4. Comparison of Physi-Sorption and Chemisorption
On the basis of forces of attraction between adsorbent and adsorbate, adsorption has been classified into two categories, namely, van der Waals adsorption (or physical adsorption) and chemisorption (or activated adsorption).
It is caused by intermolecular van der Waals’ forces.
It is caused by chemical bond formation
It is not specific
It is highly specific
It is reversible
It is irreversible
It depends on the nature of gas. More easily liquefiable gases are adsorbed readily.
It depends on the nature of gas. Gases which form compounds with the adsorbent exhibit chemisorption.
Heat of adsorption is low.
Heat of adsorption is high
Low temperature is favourable. It decreases with increases of temperature.
High temperature is favourable. It increases with increase of temperature.
No appreciable activation energy is involved.
High activation energy is involved.
High pressure is favourable. Decrease of pressure causes desorption.
High pressure is favourable. Decrease of pressure does not cause desorption.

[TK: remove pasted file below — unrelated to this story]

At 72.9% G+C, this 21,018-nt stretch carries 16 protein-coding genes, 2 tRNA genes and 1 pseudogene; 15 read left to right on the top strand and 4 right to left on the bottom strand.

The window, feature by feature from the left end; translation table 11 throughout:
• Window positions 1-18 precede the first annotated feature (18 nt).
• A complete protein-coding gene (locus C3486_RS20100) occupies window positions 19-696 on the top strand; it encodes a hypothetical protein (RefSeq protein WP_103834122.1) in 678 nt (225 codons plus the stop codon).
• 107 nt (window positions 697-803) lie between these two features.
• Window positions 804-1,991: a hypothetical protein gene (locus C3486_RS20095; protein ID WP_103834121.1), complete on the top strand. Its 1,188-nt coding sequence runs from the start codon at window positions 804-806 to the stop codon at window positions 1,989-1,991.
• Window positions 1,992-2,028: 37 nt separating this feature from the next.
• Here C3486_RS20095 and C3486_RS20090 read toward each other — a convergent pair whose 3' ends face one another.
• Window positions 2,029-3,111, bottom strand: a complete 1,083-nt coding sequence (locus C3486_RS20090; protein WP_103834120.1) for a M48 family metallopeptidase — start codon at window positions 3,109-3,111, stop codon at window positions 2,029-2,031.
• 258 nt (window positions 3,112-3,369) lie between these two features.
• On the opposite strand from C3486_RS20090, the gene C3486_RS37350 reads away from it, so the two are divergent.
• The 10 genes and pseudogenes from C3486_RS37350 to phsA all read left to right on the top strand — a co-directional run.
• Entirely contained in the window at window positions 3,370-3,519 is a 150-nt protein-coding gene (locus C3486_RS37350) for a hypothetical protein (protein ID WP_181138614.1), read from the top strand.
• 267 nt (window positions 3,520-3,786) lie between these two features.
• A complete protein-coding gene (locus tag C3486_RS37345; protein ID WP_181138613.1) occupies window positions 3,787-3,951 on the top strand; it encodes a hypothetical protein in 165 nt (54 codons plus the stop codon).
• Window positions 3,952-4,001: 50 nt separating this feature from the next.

It depends on the surface area. It increases with increase of surface area.
It also depends on the surface area. It increases with increase of surface area.
If forms multilayers on adsorbent surface under high pressure.
it forms unimolecular layer.
5. Adsorption of Gases on Solids
Following are the factors which influence the extent of adsorption of gases on solid surface:
(a) Nature of adsorbent:
(b) Nature of adsorbate: Easily liquefiable gases (e.g., HCl, NH3, CO2) are adsorbed to greater extent than others (e.g., H2, N2, O2). The adsorption of gases on finely divided metal surface is also called occlusion.
(c) Surface area of adsorbent: Larger is surface area of adsorbent more is adsorption. The surface area per gram of adsorbent is called specific surface area of adsorbent.
That is why a porous or finely divided form of adsorbents adsorb larger quantities of adsorbate.
(d) Activation of solid adsorbent: The activation of surface for adsorption can be made by rubbing or by passing in colloidal state or by passing super heated steam, etc. Activated charcoal is commonly used for the adsorption of easily liquefiable gases. Also the active sites on adsorbent can be increased by heating the adsorbent in vacuum.
(e) Temperature: An increase in temperature decreases physical adsorption (Figure 1) whereas, chemisorption first increases and then decreases. Usually adsorption being exothermic and thus effect of temperature is in accordance with Le-Chatelier principle. However in chemisorption, some activation energy is needed to cross the energy barrier of adsorption like ordinary chemical reactions. The plots of extent of adsorption (x/m) vs. temperature at constant pressure, are called adsorption isobars.